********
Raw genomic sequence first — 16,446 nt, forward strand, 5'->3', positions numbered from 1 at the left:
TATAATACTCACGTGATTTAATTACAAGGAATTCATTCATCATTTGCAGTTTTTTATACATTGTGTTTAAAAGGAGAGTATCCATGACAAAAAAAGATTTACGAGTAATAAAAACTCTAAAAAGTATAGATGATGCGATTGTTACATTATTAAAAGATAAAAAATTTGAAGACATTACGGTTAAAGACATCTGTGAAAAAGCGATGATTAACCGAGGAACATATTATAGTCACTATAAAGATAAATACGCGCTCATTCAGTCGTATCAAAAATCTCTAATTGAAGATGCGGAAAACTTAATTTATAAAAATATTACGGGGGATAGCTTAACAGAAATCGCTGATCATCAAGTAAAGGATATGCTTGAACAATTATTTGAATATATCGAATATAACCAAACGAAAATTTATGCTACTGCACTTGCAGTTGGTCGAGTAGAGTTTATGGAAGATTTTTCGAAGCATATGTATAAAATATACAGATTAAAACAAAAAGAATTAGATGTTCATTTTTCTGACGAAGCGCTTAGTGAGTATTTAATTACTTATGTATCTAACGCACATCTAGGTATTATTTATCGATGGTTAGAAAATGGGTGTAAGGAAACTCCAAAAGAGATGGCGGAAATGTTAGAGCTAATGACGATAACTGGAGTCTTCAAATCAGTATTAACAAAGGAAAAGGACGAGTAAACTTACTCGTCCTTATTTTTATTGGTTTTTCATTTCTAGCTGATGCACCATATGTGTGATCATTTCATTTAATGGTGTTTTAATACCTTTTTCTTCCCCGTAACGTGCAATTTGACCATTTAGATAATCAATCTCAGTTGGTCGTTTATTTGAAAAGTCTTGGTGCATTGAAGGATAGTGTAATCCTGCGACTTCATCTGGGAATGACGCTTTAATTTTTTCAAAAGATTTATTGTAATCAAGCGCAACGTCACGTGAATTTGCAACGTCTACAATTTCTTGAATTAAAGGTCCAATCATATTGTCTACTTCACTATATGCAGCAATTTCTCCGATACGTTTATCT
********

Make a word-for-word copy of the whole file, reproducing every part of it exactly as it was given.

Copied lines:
Raw genomic sequence first — 16,446 nt, forward strand, 5'->3', positions numbered from 1 at the left:
TATAATACTCACGTGATTTAATTACAAGGAATTCATTCATCATTTGCAGTTTTTTATACATTGTGTTTAAAAGGAGAGTATCCATGACAAAAAAAGATTTACGAGTAATAAAAACTCTAAAAAGTATAGATGATGCGATTGTTACATTATTAAAAGATAAAAAATTTGAAGACATTACGGTTAAAGACATCTGTGAAAAAGCGATGATTAACCGAGGAACATATTATAGTCACTATAAAGATAAATACGCGCTCATTCAGTCGTATCAAAAATCTCTAATTGAAGATGCGGAAAACTTAATTTATAAAAATATTACGGGGGATAGCTTAACAGAAATCGCTGATCATCAAGTAAAGGATATGCTTGAACAATTATTTGAATATATCGAATATAACCAAACGAAAATTTATGCTACTGCACTTGCAGTTGGTCGAGTAGAGTTTATGGAAGATTTTTCGAAGCATATGTATAAAATATACAGATTAAAACAAAAAGAATTAGATGTTCATTTTTCTGACGAAGCGCTTAGTGAGTATTTAATTACTTATGTATCTAACGCACATCTAGGTATTATTTATCGATGGTTAGAAAATGGGTGTAAGGAAACTCCAAAAGAGATGGCGGAAATGTTAGAGCTAATGACGATAACTGGAGTCTTCAAATCAGTATTAACAAAGGAAAAGGACGAGTAAACTTACTCGTCCTTATTTTTATTGGTTTTTCATTTCTAGCTGATGCACCATATGTGTGATCATTTCATTTAATGGTGTTTTAATACCTTTTTCTTCCCCGTAACGTGCAATTTGACCATTTAGATAATCAATCTCAGTTGGTCGTTTATTTGAAAAGTCTTGGTGCATTGAAGGATAGTGTAATCCTGCGACTTCATCTGGGAATGACGCTTTAATTTTTTCAAAAGATTTATTGTAATCAAGCGCAACGTCACGTGAATTTGCAACGTCTACAATTTCTTGAATTAAAGGTCCAATCATATTGTCTACTTCACTATATGCAGCAATTTCTCCGATACGTTTATCT